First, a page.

Fig. 14
figure 14

Examples of detection, tracking and distances measurement of two pedestrians

Fig. 15
figure 15

Speed of two pedestrians (cf. Fig. 14): a) pedestrian n. 1; b) pedestrian n. 2

The results show the effectiveness of the proposed algorithm in detecting with high accuracy and precision the tramway track, the road users (pedestrians) and their trajectories and speeds and therefore this method could be used in advanced driver-assistance systems ADAS or in on autonomous trams and autonomous rapid trams (ARTs) in order to achieve a high level of safety.

The proposed method is able to detect and follow the position of each road user using the tracking algorithm.

However, some FP and FN were found during the detection phase of the algorithm [50, 51]. In general, detection errors are associated with a variety of causes, including the camera viewing angle, the test vehicle oscillations, other objects near the tramway line and many others [52]. Consequently, to better appreciate the reliability of the proposed technique, an error analysis was performed by comparing the number of road users detected and the real one. Figure 16 exemplifies the main results of the validation procedure: the correct detection rate ranges from 96.0% to 100% depending on the road user type.

Fig. 16
figure 16

Number of detected road users, total number of real road users and correct detection rate (A: cars, B: heavy vehicles; C: pedestrians, D: cyclists)

The tracking phase permits the detection of the same vehicle or pedestrian in all the positions which may be shown in a sequence of consecutive video frames. The system successfully identified pedestrians and vehicles in the lateral position with respect to the rails.

Therefore, the speed component of the users orthogonal to the rails can be estimated and by specific safety protection algorithm the collision warning function can be activated.

The implementation of this advanced detection method based on deep learning together to a collision warning system in ADAS may increase the safety of novel autonomous trams and autonomous rapid trams (ARTs). For such novel types of transportation systems, a Safety Protection Framework could be structured like the one shown in Fig. 17. The implementation of this advanced detection method based on deep learning together to a collision warning system in ADAS.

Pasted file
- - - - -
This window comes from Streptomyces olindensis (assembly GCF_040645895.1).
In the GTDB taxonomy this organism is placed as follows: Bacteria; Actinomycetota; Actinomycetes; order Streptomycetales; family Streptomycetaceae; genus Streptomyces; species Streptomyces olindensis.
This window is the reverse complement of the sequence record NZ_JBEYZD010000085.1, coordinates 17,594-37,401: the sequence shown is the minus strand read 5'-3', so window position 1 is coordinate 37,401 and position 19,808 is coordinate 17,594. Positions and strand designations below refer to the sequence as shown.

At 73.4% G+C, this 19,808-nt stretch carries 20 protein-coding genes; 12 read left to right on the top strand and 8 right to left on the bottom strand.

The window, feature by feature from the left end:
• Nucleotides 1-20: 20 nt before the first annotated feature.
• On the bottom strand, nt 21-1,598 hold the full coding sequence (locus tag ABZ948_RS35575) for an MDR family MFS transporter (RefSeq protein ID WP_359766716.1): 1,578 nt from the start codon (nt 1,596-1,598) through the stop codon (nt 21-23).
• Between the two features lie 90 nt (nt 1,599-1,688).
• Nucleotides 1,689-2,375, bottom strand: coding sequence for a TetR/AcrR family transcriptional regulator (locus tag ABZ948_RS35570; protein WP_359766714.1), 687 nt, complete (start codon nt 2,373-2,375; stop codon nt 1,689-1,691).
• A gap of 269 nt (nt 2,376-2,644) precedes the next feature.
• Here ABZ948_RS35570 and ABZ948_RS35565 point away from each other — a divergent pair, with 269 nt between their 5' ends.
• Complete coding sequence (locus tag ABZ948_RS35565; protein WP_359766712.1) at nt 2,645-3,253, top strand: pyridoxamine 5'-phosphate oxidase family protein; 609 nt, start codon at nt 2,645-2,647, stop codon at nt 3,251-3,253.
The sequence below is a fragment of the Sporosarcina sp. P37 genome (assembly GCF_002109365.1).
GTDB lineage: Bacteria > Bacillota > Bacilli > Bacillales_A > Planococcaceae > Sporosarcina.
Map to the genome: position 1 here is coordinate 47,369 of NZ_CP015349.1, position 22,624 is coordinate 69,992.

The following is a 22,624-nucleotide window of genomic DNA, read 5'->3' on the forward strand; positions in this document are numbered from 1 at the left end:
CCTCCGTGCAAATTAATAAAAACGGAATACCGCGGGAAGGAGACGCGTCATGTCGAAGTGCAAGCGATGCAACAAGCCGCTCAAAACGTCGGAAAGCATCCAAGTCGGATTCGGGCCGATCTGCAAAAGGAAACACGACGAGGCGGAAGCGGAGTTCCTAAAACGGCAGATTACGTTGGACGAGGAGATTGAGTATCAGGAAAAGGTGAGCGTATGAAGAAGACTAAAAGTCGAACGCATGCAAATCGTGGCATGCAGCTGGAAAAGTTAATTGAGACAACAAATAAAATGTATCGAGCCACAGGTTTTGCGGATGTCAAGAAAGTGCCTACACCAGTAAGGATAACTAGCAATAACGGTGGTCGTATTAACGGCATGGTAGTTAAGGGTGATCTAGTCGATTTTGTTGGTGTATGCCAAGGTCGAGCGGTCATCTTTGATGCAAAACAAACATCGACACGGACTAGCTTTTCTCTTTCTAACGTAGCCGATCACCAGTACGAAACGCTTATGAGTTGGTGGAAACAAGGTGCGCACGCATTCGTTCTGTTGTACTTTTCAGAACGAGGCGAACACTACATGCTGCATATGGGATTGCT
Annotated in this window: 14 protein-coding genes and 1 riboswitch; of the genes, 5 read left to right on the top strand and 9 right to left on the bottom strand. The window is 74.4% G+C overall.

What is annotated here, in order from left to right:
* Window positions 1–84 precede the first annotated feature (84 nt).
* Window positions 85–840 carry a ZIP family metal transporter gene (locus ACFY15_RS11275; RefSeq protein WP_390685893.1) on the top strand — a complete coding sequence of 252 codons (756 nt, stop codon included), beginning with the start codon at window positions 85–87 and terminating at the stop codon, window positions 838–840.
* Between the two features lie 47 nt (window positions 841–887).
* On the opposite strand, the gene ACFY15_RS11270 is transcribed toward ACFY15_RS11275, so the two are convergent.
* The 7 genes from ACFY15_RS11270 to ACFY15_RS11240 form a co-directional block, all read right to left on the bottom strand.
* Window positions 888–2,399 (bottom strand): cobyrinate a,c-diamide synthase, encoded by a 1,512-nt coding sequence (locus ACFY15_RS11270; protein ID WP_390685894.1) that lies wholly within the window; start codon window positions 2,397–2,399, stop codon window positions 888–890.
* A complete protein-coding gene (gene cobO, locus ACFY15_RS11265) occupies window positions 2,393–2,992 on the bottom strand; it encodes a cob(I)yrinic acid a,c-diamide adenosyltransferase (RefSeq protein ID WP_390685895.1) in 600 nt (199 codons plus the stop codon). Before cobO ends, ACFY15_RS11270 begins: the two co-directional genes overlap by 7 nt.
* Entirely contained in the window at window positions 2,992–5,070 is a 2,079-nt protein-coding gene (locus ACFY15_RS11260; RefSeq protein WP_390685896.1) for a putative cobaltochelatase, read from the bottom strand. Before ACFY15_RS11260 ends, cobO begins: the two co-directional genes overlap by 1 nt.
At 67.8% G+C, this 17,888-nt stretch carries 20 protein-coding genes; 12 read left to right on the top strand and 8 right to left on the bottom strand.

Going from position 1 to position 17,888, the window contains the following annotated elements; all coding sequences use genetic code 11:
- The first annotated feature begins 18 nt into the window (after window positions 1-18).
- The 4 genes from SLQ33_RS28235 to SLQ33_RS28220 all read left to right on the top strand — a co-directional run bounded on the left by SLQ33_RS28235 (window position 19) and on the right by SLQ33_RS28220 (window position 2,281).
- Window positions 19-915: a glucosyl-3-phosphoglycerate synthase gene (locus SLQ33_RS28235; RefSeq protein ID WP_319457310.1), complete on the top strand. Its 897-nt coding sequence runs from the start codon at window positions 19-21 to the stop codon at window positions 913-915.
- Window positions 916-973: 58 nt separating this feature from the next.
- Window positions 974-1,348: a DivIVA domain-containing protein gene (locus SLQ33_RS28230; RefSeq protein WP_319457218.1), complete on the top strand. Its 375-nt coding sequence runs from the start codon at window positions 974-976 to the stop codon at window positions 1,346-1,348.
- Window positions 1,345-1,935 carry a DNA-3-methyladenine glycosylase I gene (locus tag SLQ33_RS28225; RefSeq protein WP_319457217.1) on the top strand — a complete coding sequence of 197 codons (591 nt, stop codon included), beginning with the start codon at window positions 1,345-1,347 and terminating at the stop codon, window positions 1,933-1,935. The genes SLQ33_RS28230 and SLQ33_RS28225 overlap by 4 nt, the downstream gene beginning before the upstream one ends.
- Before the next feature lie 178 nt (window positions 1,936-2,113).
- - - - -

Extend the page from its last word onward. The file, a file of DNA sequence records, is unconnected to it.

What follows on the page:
Fig. 17
figure 17

Safety Protection Framework

Conclusions

Artificial intelligence and deep learning-based techniques are the future of Advanced Driver-Assistance Systems (ADAS) technologies. In this article is presented a technique for real-time pedestrians, vehicles and cyclists detection, tracking and recognition along a tramway infrastructure in a complex urban environment by Computer Vision and deep learning approaches. In particular, the YOLOv3 algorithm, RANSAC model and Kalman filter were used.

Experimental activities were conducted in the tramway Line 2 “Borgonuovo –Notarbartolo” in the city of Palermo (Italy) on the segment crossing a Tree-arms roundabout. A survey vehicle equipped with a video camera was used in the research. Traffic video recordings, with the resolution of 1280 × 720 pixels, were analyzed using a workstation with Intel(R) Core(TM) i7-4510 CPU @ 2.00 Hz 2.60 GHz – Memory RAM 20 Gb, Windows 10 Home.

The proposed method is able to search and detect the position of private vehicles, pedestrians and cyclists near and over the rails in front of the tram in a very precise way despite the detection and the tracking of obstacles in complex urban environment have many complications due to the tram speed, the dissemination of forms (blurring) and the changing of the background which can greatly complicates its accuracy.

In fact, the Accuracy, the Loss and the Precision values obtained with the YOLOv3, during the Neural networks training process prove that the proposed training model detects even the position of several obstacles (vehicles, pedestrians and cyclists) at the same time with high accuracy in each frame. In particular the pedestrian trajectories and the speeds component orthogonal to the rails can be estimated. This type of information is useful in the safety protection algorithm and in the collision warning function.

Although the proposed procedure needs to be validated with a greater number of tests, the first results demonstrate the effectiveness of the proposed algorithm with overall good outcomes (minimum correct detection rate: 96%).

Therefore, the proposed method guarantees high accuracy and precision in object detection and therefore could be used in advanced driver-assistance systems or in autonomous trams and autonomous rapid trams (ARTs) in order to achieve a high level of safety both in traditional and smart cities.